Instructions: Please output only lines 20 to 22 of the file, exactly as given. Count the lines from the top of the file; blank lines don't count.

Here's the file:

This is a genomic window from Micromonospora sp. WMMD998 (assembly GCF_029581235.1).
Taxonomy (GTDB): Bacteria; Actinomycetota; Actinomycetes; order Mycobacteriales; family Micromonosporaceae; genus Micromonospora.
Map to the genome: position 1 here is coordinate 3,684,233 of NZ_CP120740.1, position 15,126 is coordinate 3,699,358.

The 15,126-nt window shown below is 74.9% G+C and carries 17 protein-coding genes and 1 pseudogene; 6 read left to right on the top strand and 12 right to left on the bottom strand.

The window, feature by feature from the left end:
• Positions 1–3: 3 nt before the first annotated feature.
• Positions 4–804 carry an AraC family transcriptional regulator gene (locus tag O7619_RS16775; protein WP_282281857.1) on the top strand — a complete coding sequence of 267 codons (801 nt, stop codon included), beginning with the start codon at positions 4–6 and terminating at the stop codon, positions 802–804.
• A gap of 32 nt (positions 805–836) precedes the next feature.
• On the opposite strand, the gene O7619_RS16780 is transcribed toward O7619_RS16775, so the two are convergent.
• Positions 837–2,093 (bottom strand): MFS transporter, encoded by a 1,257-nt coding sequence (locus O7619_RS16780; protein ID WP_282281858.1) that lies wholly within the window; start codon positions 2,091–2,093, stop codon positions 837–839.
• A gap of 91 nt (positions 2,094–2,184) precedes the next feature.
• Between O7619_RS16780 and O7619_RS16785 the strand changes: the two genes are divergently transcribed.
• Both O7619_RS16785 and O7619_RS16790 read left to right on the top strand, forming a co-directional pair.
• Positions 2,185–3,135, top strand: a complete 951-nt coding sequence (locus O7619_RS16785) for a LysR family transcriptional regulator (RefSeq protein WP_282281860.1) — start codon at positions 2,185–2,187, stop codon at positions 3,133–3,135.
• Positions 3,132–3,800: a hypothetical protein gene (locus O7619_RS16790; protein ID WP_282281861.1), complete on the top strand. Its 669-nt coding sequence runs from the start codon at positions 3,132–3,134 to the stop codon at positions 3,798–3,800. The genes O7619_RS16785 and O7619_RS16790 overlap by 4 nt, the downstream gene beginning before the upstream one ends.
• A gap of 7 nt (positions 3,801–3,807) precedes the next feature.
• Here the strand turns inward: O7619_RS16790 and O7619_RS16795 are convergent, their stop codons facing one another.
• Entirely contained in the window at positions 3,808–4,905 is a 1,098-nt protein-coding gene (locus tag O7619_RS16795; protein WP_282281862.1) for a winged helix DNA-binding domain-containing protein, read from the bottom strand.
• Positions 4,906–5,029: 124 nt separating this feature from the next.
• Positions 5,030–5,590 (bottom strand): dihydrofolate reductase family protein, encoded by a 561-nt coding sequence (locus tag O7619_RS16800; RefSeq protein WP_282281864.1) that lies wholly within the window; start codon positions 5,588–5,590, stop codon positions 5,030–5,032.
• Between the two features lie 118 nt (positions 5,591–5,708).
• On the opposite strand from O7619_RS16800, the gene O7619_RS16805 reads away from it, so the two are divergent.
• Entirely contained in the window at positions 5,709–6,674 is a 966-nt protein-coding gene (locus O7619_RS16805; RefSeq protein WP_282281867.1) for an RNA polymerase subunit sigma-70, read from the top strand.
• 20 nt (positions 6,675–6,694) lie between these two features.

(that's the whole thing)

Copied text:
• Positions 5,030–5,590 (bottom strand): dihydrofolate reductase family protein, encoded by a 561-nt coding sequence (locus tag O7619_RS16800; RefSeq protein WP_282281864.1) that lies wholly within the window; start codon positions 5,588–5,590, stop codon positions 5,030–5,032.
• Between the two features lie 118 nt (positions 5,591–5,708).
• On the opposite strand from O7619_RS16800, the gene O7619_RS16805 reads away from it, so the two are divergent.